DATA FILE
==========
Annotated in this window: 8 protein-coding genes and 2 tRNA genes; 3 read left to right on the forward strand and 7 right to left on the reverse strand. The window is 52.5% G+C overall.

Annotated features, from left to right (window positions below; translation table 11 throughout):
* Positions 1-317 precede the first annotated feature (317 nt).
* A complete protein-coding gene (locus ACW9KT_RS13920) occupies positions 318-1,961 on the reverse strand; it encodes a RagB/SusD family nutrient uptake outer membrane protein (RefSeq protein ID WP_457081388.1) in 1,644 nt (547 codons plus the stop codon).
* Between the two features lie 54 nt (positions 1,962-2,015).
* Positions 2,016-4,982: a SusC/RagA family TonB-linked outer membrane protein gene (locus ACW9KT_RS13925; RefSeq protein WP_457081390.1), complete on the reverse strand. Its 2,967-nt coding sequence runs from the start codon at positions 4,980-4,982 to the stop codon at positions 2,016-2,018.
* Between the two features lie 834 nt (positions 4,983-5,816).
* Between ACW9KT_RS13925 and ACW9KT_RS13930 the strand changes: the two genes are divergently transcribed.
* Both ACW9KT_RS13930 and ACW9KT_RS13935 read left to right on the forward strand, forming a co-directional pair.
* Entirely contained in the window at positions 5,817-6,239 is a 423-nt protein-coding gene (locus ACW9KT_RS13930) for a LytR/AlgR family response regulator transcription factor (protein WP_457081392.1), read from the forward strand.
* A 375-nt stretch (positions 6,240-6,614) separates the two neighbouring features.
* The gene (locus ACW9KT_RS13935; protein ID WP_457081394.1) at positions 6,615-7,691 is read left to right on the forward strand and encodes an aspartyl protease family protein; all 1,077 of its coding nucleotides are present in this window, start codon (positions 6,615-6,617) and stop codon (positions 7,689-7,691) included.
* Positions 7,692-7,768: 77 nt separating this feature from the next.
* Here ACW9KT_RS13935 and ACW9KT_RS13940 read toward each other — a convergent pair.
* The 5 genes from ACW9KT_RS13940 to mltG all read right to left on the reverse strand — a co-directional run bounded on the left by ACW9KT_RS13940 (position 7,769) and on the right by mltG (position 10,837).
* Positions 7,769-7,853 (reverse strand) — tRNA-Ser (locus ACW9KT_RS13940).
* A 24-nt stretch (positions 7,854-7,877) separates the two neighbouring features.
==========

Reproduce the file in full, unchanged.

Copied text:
Annotated in this window: 8 protein-coding genes and 2 tRNA genes; 3 read left to right on the forward strand and 7 right to left on the reverse strand. The window is 52.5% G+C overall.

Annotated features, from left to right (window positions below; translation table 11 throughout):
* Positions 1-317 precede the first annotated feature (317 nt).
* A complete protein-coding gene (locus ACW9KT_RS13920) occupies positions 318-1,961 on the reverse strand; it encodes a RagB/SusD family nutrient uptake outer membrane protein (RefSeq protein ID WP_457081388.1) in 1,644 nt (547 codons plus the stop codon).
* Between the two features lie 54 nt (positions 1,962-2,015).
* Positions 2,016-4,982: a SusC/RagA family TonB-linked outer membrane protein gene (locus ACW9KT_RS13925; RefSeq protein WP_457081390.1), complete on the reverse strand. Its 2,967-nt coding sequence runs from the start codon at positions 4,980-4,982 to the stop codon at positions 2,016-2,018.
* Between the two features lie 834 nt (positions 4,983-5,816).
* Between ACW9KT_RS13925 and ACW9KT_RS13930 the strand changes: the two genes are divergently transcribed.
* Both ACW9KT_RS13930 and ACW9KT_RS13935 read left to right on the forward strand, forming a co-directional pair.
* Entirely contained in the window at positions 5,817-6,239 is a 423-nt protein-coding gene (locus ACW9KT_RS13930) for a LytR/AlgR family response regulator transcription factor (protein WP_457081392.1), read from the forward strand.
* A 375-nt stretch (positions 6,240-6,614) separates the two neighbouring features.
* The gene (locus ACW9KT_RS13935; protein ID WP_457081394.1) at positions 6,615-7,691 is read left to right on the forward strand and encodes an aspartyl protease family protein; all 1,077 of its coding nucleotides are present in this window, start codon (positions 6,615-6,617) and stop codon (positions 7,689-7,691) included.
* Positions 7,692-7,768: 77 nt separating this feature from the next.
* Here ACW9KT_RS13935 and ACW9KT_RS13940 read toward each other — a convergent pair.
* The 5 genes from ACW9KT_RS13940 to mltG all read right to left on the reverse strand — a co-directional run bounded on the left by ACW9KT_RS13940 (position 7,769) and on the right by mltG (position 10,837).
* Positions 7,769-7,853 (reverse strand) — tRNA-Ser (locus ACW9KT_RS13940).
* A 24-nt stretch (positions 7,854-7,877) separates the two neighbouring features.